The authors, Dr. George H. Labovitz and Victor Rosansky, share throughout the book a series of case studies from Federal Express, Quest Diagnostics, Navy Hospital at Camp Pendleton, Farmington Savings Bank and a host of other organizations who have stepped up to the challenge of rapid realignment.

Key takeaways from the book include:
Vertical alignment describes a condition in which every employee can articulate the enterprise's strategy and explain how his or her daily work activities support that strategy.Each organization must have a Main Thing.  That Main Thing as a whole must be a common and unifying concept to which every unit can contribute.  Each department and team must be able to see a direct r…

Second Edition of Leigh Branham's Best Seller To Debut In August

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Next month, Overland Park, KS-based author and consultant Leigh Branham will publish an updated version (Second Edition) of his best-seller, The 7 Hidden Reasons Employees Leave.



In the meantime, Branham explains that the most effective things a workplace leader can do to keep employee turnover low don't cost money; they just cost time and effort.

Branham says a leader should:
1.   Make the commitment to create a great place to work.
2.   Inspire employee confidence in decisions and clear business direction.
3.   Work to build trust based on honesty and integrity.
4.   Practice open, two-way communication, especially in times of uncertainty.
5.   Look out for the organization before you look out for yourself.
6.   Believe employees should be developed and retained; not burned out and discarded.

These six leadership skills topped the list of what leaders routinely do in companies that have won "Best-Place-to-Work" competitions in 45 U.S. cities, according to research that …

7 Ways To Build An Effective Corporate Culture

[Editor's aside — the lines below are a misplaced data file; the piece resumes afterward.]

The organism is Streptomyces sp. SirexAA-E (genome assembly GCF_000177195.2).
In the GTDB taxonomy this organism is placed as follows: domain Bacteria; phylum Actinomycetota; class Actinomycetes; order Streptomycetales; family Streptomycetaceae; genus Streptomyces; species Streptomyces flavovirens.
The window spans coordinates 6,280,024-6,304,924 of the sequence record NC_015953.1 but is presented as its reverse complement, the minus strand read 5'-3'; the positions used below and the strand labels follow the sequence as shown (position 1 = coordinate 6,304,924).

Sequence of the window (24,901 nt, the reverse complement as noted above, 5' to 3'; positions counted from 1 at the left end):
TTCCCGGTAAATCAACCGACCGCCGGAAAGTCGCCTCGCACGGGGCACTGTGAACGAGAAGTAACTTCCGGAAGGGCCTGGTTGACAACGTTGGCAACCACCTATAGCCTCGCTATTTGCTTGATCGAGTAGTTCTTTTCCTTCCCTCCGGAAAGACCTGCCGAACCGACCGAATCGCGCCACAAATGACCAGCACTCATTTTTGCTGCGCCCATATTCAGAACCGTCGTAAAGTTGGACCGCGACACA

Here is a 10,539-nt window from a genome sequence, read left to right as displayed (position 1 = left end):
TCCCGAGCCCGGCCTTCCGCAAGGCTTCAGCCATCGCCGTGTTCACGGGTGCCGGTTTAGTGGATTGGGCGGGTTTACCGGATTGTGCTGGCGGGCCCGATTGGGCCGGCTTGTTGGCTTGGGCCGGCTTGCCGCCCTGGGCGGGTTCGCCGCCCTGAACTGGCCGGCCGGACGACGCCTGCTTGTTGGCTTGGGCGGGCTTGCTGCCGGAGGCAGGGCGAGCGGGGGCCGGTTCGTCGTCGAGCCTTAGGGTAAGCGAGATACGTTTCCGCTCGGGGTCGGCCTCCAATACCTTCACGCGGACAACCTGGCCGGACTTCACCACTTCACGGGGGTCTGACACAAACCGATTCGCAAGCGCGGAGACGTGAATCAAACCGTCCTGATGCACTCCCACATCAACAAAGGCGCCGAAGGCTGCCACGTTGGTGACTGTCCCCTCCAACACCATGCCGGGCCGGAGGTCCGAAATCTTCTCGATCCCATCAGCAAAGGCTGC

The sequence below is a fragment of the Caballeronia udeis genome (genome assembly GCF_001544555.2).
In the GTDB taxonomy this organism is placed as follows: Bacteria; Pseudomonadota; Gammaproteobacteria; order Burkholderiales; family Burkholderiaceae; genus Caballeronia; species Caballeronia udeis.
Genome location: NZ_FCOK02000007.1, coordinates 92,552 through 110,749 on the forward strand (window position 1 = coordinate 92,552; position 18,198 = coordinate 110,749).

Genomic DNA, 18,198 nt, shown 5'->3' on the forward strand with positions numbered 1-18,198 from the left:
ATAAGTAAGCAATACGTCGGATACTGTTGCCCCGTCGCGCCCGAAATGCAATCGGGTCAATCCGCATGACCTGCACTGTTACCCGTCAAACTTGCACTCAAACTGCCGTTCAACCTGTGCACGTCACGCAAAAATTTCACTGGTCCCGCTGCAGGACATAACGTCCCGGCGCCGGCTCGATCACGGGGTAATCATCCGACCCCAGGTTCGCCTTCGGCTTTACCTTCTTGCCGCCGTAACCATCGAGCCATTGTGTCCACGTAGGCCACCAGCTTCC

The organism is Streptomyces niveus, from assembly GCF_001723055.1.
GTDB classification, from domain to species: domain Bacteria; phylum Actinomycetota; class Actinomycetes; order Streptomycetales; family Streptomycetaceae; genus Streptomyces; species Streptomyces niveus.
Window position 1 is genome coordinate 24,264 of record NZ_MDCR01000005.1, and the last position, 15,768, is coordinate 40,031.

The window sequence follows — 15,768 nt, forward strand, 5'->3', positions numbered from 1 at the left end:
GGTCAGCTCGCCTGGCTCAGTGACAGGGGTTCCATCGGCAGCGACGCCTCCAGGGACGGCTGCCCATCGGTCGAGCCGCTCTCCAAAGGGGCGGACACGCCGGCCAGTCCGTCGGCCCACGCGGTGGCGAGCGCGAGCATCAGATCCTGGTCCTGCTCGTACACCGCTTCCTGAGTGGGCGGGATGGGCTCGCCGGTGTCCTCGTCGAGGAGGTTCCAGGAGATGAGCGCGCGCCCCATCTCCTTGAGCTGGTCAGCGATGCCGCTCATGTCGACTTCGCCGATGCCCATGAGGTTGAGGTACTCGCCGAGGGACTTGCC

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Fortunately, most of my career I’ve worked in effective corporate cultures. If I put together the best of each, here is what made those environments effective:

Leaders led by example on a consistent basis and were willing to roll up their sleeves, particularly during tight deadlines or challenging times.

Employees clearly understood how what they did made a difference and how their contributions made the organization either more profitable or more effective.

The workforce included a blend of long-term employees with a rich company, product/service and customer history, employees who had been at the company for five to seven years, and then new hires with a fresh perspective and keen sense of new technologies and techniques. That blend worked best when the mix included virtually all A-players.

Top managers had a clear, realistic and strategic vision for how the company would grow and compete in the marketplace.

Employees were challenged and rewarded through growth oppor…

Ten Surprising Concepts that Teams (Organizations, Too) Should Adopt -- Starting Now

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Welcome to today's guest post (and some new ways of thinking about teams) by Garret Kramer, author of Stillpower: Excellence with Ease in Sports and Life.



By Garret Kramer
These days, it seems that the same common concepts are stressed over and over in order to ensure team success. But I believe, from pee-wee to pro, that this standard coaching paradigm is simply not bringing out the best in our athletes. For evidence, just look at the erratic behavior of many well-known players. Not to mention that consistent excellence on the field -- i.e., dynasties (yes, I am aware of salary caps) -- has become a thing of the past.

So, if you and your team, company, or family are after steady achievement, reflect on these ten surprising concepts. Then see if any of them make sense for you.
1. Keep goal-setting to a bare minimum, if instituted at all.
Goal-setting narrows focus, which, contrary to popular opinion, limits opportunities and shrinks the perceptual field (awareness). It's okay to p…